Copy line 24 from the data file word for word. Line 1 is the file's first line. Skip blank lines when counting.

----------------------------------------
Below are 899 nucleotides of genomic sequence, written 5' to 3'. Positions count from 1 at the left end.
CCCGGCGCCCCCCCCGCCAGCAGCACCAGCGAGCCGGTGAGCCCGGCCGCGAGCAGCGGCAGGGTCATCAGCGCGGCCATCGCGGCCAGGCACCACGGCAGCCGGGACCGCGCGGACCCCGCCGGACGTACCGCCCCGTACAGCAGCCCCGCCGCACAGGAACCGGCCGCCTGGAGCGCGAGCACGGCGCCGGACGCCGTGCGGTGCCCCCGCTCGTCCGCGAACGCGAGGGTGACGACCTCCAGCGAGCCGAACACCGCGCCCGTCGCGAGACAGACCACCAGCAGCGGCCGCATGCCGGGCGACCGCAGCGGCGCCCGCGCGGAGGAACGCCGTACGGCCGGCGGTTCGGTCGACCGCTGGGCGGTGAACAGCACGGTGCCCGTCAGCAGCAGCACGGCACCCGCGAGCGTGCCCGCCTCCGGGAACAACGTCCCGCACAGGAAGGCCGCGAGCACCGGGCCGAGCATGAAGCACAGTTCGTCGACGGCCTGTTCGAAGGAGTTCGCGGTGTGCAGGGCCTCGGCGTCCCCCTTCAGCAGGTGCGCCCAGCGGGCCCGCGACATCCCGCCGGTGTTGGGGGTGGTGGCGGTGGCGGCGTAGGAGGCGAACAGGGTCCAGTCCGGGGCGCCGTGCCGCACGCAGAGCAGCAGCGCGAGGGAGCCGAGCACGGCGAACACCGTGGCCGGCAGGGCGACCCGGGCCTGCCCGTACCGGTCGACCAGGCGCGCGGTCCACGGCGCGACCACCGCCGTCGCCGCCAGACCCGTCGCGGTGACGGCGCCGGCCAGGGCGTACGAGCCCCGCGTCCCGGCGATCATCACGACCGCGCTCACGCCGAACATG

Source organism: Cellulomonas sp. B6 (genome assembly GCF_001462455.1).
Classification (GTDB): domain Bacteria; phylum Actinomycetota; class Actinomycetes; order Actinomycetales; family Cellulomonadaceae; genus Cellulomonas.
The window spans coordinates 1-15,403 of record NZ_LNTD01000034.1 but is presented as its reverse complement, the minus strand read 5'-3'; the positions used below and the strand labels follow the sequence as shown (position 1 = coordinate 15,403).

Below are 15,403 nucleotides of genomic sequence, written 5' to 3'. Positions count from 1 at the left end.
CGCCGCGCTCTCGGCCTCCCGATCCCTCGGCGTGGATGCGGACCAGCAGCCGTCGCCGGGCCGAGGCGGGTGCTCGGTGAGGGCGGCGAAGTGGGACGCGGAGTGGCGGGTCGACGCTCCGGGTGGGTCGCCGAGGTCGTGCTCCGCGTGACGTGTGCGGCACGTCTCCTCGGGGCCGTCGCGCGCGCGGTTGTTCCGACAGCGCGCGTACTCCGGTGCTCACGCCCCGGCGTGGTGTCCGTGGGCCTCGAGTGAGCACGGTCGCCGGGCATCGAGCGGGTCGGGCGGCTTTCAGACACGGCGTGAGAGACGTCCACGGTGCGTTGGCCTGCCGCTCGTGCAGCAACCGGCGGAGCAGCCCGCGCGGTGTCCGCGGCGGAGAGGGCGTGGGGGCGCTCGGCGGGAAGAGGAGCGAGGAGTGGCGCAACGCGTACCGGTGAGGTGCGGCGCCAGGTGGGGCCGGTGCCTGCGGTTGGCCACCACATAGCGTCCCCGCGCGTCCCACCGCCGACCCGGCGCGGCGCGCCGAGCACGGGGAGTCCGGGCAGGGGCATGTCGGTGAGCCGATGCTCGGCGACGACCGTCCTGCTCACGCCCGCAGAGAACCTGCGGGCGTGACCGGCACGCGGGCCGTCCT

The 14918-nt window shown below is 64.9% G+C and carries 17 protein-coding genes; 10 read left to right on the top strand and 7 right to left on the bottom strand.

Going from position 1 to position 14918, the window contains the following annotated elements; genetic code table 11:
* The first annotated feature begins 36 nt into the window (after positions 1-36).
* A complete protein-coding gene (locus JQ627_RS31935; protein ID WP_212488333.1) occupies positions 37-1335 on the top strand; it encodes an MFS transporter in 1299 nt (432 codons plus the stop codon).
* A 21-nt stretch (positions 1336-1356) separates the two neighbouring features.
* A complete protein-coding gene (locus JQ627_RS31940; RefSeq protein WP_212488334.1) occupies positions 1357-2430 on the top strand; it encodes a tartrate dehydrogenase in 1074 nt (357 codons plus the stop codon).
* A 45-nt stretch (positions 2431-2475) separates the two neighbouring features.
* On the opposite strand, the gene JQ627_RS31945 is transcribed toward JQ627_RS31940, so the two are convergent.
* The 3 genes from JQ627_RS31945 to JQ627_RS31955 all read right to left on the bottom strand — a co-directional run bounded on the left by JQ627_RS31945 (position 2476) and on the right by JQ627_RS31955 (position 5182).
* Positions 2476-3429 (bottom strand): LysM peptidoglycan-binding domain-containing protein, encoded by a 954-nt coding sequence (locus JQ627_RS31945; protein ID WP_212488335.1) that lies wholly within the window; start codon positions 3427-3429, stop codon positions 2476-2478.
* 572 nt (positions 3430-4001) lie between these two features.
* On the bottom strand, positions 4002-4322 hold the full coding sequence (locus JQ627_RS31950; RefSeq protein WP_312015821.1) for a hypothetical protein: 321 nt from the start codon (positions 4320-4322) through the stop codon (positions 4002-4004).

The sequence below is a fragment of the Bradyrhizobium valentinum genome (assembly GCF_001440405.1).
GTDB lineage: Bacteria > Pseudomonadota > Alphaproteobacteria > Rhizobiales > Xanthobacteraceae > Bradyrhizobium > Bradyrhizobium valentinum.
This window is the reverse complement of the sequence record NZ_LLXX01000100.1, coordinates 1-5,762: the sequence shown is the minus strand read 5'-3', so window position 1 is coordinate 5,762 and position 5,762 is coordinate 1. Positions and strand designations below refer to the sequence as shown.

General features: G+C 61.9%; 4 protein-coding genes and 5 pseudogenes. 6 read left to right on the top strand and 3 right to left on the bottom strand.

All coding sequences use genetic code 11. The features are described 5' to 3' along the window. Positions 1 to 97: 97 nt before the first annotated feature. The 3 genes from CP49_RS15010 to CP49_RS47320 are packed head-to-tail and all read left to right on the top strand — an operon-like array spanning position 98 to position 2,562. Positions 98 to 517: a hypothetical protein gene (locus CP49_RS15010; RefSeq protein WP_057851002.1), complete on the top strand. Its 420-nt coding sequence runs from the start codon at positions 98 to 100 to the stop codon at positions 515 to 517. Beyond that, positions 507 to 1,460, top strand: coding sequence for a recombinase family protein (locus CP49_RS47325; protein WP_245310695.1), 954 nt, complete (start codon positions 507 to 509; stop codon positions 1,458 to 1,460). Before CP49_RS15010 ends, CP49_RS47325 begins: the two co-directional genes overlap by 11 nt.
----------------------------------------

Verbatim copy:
All coding sequences use genetic code 11. The features are described 5' to 3' along the window. Positions 1 to 97: 97 nt before the first annotated feature. The 3 genes from CP49_RS15010 to CP49_RS47320 are packed head-to-tail and all read left to right on the top strand — an operon-like array spanning position 98 to position 2,562. Positions 98 to 517: a hypothetical protein gene (locus CP49_RS15010; RefSeq protein WP_057851002.1), complete on the top strand. Its 420-nt coding sequence runs from the start codon at positions 98 to 100 to the stop codon at positions 515 to 517. Beyond that, positions 507 to 1,460, top strand: coding sequence for a recombinase family protein (locus CP49_RS47325; protein WP_245310695.1), 954 nt, complete (start codon positions 507 to 509; stop codon positions 1,458 to 1,460). Before CP49_RS15010 ends, CP49_RS47325 begins: the two co-directional genes overlap by 11 nt.